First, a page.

Eros and Socratic Political Philosophy (Recovering Political Philosophy)

Eros, Wisdom and Silence of Plato (Part II)
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I myself am a professor of more than thirty-five years standing. I, too, have attempted to model my praxis on that of Socrates. Like Bloom, I have gotten to know many of my students.

I do not need to claim that I have done this as well as Bloom did. However, I have had ample occasion to see and hear a lot. At other times, students come to see one because they desperately need help, not with their studies, but with problems in their personal lives. These youngsters have cheerful, confident, public personas. Privately, they are wretched. They say why. At any rate, a professor does get to know what is going on generally, if not in every particular. Having seen what I have seen, I have the distinct impression that Bloom has diagnosed genuine dangers and trends in the United States but that our youth are not as far gone as he thinks.

First, it is true that the great majority of American students believe that truth is relative. So do most of their professors.

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Hence, it is soft rather than hard. Both intellectual honesty and prudence prohibit attempts to impose truth and natural right on the students as dogmas. If the educator does begin every quest sincerely convinced that the relativists might turn out to be right, the students become excited about the investigation and fruitful conversations ensue. This process requires self-discipline and endless hard work of the teacher, but there is no other way.

It also keeps the instructor in the thick of the philosophic life, so it is a happy labor.

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Second, it is true that relativism, bankrupt education, popular culture, and the immaturity that is natural to the undergraduate age group deprive students of intellectual ambition. However, I also think that college teachers are subject to amnesia and optical illusions.

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We forget how frivolous we were and how little we knew when we were eighteen or twenty. Soon, we imagine that we were always as well read and well informed as we are now. We owe the students the same chance to develop that we had. We must remember that it is not for nothing that Socrates requires his apprentices to reach their fifties before they take up philosophy. Socratic professors might be able to inspire half of their students to diligent study by awakening their wonder about the great questions.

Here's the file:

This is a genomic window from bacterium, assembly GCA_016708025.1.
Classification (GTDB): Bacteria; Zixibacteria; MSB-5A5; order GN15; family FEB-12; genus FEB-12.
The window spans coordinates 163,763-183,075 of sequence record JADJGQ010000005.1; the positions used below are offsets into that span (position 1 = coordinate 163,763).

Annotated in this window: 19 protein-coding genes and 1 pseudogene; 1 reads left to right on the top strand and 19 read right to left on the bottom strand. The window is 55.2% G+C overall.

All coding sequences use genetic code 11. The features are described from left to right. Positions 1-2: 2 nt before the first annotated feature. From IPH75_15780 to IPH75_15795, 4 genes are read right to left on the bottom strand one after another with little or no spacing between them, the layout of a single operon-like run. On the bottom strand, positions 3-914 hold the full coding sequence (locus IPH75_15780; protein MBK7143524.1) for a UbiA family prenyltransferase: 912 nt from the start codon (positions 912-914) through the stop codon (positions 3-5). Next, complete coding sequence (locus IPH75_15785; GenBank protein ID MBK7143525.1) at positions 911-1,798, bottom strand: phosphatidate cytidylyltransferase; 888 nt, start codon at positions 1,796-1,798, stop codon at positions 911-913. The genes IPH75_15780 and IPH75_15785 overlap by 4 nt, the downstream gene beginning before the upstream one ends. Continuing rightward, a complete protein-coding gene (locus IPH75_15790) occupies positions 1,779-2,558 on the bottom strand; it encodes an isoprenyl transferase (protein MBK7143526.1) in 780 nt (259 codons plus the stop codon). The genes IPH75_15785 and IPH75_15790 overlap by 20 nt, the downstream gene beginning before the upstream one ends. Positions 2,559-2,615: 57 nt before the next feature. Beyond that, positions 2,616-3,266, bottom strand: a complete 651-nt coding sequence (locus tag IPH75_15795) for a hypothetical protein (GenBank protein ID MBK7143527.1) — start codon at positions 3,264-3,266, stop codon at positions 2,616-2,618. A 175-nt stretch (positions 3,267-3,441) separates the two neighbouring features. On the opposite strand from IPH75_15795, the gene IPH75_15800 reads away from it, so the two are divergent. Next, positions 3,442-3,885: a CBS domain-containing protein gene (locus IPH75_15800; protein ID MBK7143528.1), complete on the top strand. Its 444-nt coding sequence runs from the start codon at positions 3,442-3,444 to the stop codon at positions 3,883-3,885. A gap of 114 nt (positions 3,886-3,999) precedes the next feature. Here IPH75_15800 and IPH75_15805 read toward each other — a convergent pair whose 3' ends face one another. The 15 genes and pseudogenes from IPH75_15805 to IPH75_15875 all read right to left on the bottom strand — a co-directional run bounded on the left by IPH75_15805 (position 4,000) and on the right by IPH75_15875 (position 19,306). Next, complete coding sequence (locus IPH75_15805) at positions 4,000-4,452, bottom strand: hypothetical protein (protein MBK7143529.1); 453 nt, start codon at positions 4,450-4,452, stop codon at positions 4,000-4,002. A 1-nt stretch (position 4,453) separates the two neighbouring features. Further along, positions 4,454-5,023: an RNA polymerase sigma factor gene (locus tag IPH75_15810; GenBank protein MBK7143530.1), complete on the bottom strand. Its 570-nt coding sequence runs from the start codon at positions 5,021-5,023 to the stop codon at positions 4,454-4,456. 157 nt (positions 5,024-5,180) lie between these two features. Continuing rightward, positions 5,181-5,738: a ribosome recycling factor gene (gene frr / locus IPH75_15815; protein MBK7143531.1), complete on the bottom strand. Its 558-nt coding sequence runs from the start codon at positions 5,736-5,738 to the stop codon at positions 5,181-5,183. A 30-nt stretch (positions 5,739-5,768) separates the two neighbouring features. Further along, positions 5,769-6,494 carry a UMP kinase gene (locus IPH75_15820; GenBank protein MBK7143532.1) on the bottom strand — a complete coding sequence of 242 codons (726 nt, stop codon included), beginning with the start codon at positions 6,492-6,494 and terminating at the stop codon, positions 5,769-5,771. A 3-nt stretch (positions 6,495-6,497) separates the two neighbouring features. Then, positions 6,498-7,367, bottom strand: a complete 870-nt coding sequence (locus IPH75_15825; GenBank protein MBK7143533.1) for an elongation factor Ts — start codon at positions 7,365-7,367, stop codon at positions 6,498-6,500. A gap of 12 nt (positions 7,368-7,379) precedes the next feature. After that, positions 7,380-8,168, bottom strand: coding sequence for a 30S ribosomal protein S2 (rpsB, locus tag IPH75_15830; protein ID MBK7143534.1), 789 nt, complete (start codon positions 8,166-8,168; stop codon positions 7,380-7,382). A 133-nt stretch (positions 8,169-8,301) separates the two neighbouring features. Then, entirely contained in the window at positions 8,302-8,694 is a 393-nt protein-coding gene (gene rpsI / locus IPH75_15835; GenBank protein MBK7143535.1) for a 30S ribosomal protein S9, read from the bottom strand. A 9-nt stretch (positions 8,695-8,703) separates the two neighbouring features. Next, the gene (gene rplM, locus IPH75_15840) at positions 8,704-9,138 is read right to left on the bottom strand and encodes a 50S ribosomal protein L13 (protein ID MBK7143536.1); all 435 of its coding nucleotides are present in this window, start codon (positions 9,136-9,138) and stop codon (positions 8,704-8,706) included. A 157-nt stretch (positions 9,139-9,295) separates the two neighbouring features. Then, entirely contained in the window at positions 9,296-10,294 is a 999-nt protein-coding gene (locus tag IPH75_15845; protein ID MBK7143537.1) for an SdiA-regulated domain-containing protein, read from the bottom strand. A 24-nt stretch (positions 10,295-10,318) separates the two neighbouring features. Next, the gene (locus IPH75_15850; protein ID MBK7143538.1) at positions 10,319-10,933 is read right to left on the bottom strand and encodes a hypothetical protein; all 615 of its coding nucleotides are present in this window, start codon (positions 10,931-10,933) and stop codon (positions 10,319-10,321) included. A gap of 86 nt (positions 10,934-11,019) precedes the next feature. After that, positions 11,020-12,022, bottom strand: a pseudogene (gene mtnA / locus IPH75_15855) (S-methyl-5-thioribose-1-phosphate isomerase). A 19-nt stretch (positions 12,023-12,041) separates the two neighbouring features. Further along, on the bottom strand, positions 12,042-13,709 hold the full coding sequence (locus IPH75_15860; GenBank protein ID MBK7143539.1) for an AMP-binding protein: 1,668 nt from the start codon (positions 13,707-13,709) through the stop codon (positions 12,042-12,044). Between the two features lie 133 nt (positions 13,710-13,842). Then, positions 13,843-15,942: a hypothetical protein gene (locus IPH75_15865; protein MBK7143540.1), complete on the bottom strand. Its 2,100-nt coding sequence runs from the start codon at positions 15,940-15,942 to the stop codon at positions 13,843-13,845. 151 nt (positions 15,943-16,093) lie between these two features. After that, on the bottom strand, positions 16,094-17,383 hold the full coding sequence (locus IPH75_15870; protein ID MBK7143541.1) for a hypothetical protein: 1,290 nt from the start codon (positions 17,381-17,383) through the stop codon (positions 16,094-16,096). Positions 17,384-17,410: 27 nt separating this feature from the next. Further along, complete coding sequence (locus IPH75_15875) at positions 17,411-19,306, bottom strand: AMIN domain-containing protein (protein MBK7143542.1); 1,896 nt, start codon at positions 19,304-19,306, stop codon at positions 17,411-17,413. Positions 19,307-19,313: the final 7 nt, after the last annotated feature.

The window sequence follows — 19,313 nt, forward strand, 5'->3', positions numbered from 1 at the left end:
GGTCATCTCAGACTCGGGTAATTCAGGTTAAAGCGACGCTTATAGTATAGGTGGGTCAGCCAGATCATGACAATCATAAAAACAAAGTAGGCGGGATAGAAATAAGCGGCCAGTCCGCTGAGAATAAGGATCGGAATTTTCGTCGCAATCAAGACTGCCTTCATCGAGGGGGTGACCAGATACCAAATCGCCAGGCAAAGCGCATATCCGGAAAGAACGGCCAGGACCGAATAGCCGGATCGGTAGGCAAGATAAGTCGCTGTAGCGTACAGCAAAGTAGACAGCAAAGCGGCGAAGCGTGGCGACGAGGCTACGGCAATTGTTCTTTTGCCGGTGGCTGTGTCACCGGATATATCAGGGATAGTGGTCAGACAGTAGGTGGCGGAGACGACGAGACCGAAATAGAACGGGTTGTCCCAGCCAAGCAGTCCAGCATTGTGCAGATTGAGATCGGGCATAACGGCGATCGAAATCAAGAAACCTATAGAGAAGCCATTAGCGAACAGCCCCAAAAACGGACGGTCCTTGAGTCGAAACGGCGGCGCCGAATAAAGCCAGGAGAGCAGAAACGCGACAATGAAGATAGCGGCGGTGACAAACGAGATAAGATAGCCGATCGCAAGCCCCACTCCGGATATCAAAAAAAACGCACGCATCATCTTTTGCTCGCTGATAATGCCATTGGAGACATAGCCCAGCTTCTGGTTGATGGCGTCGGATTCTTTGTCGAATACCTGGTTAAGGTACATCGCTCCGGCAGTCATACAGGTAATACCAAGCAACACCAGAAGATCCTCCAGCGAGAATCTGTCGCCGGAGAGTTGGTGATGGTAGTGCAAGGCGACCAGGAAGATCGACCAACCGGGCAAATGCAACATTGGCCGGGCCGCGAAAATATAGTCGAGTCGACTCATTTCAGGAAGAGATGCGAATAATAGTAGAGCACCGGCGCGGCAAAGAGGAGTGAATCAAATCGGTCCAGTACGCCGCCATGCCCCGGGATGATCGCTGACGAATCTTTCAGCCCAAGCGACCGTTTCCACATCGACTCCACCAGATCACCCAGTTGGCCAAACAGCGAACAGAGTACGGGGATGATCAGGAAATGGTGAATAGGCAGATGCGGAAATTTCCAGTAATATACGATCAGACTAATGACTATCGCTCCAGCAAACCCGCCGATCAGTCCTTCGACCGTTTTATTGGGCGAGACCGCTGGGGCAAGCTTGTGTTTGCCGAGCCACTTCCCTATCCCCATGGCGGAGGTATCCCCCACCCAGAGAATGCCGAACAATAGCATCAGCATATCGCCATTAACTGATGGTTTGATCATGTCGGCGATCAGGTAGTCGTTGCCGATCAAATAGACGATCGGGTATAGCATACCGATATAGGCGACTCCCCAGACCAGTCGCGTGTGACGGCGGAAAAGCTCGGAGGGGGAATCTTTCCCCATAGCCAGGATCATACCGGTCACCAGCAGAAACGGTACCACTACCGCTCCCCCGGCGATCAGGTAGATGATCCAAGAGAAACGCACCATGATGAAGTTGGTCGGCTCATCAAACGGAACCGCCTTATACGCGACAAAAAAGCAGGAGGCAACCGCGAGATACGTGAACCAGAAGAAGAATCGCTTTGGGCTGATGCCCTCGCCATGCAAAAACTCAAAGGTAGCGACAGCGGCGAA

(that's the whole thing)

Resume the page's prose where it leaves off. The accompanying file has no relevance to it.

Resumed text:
Stimulating wonder is our job. We ought not to complain because no one has done this work for us. I meet some of the families of my students annually. We should sympathize with such parents rather than denounce them. The Socratic professor must build on the good work that parents have done and try to support them in cases in which they have been overwhelmed by the prevailing forces. On the other hand, divorce really is a grave problem.

It scars children permanently. Still, the plights of these youths are not hopeless. As often as not, I have seen young victims of divorce driven toward the philosophic life by their injuries rather than away from it. Fourth, Bloom is certainly right to contend that our college youth culture consists mostly of rock music. Further, much rock music and also much of rap is sheer alienation and unbridled aggression.

A great deal more is revolting kitsch, chock-full of maudlin, artificial feeling, not unlike most of the popular music of earlier generations. Some is not sexual at all, but has a happy-go-lucky bounce that expresses sheer joy of living. It is pure fun.

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Much as Louis Armstrong was the starting point from which I naturally moved to Bach, Mozart, and philosophy, in an era that seems Paleolithic to students now, some good rock might propel our youths toward meditation on the eternal realities. So, rather than tarring all rock music with the same brush, as Bloom does, we should distinguish cases, differentiating the pernicious from the healthful.